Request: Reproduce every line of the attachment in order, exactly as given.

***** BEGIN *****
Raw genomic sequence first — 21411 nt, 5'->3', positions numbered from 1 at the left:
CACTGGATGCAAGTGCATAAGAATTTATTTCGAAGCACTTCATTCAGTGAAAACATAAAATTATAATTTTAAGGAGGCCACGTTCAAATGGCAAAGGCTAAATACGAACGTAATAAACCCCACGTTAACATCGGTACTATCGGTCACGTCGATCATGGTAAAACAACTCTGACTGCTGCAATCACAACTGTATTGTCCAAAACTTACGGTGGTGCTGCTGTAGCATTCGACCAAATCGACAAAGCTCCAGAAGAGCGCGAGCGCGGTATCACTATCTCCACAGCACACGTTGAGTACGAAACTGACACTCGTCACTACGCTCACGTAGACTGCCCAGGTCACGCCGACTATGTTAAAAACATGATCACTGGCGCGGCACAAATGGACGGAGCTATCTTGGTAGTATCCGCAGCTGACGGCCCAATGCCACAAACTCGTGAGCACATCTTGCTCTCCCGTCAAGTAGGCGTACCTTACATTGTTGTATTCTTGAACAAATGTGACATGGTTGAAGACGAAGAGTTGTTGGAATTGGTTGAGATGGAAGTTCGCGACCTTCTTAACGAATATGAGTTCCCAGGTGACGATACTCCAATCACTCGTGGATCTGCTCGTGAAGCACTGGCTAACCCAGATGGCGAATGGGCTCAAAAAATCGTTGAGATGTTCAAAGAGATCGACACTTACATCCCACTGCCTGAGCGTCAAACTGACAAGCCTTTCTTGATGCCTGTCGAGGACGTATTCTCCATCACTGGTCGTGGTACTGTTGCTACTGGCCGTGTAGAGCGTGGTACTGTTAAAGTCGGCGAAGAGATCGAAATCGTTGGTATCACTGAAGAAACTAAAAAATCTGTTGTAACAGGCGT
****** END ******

Raw genomic sequence first — 21411 nt, 5'->3', positions numbered from 1 at the left:
CACTGGATGCAAGTGCATAAGAATTTATTTCGAAGCACTTCATTCAGTGAAAACATAAAATTATAATTTTAAGGAGGCCACGTTCAAATGGCAAAGGCTAAATACGAACGTAATAAACCCCACGTTAACATCGGTACTATCGGTCACGTCGATCATGGTAAAACAACTCTGACTGCTGCAATCACAACTGTATTGTCCAAAACTTACGGTGGTGCTGCTGTAGCATTCGACCAAATCGACAAAGCTCCAGAAGAGCGCGAGCGCGGTATCACTATCTCCACAGCACACGTTGAGTACGAAACTGACACTCGTCACTACGCTCACGTAGACTGCCCAGGTCACGCCGACTATGTTAAAAACATGATCACTGGCGCGGCACAAATGGACGGAGCTATCTTGGTAGTATCCGCAGCTGACGGCCCAATGCCACAAACTCGTGAGCACATCTTGCTCTCCCGTCAAGTAGGCGTACCTTACATTGTTGTATTCTTGAACAAATGTGACATGGTTGAAGACGAAGAGTTGTTGGAATTGGTTGAGATGGAAGTTCGCGACCTTCTTAACGAATATGAGTTCCCAGGTGACGATACTCCAATCACTCGTGGATCTGCTCGTGAAGCACTGGCTAACCCAGATGGCGAATGGGCTCAAAAAATCGTTGAGATGTTCAAAGAGATCGACACTTACATCCCACTGCCTGAGCGTCAAACTGACAAGCCTTTCTTGATGCCTGTCGAGGACGTATTCTCCATCACTGGTCGTGGTACTGTTGCTACTGGCCGTGTAGAGCGTGGTACTGTTAAAGTCGGCGAAGAGATCGAAATCGTTGGTATCACTGAAGAAACTAAAAAATCTGTTGTAACAGGCGT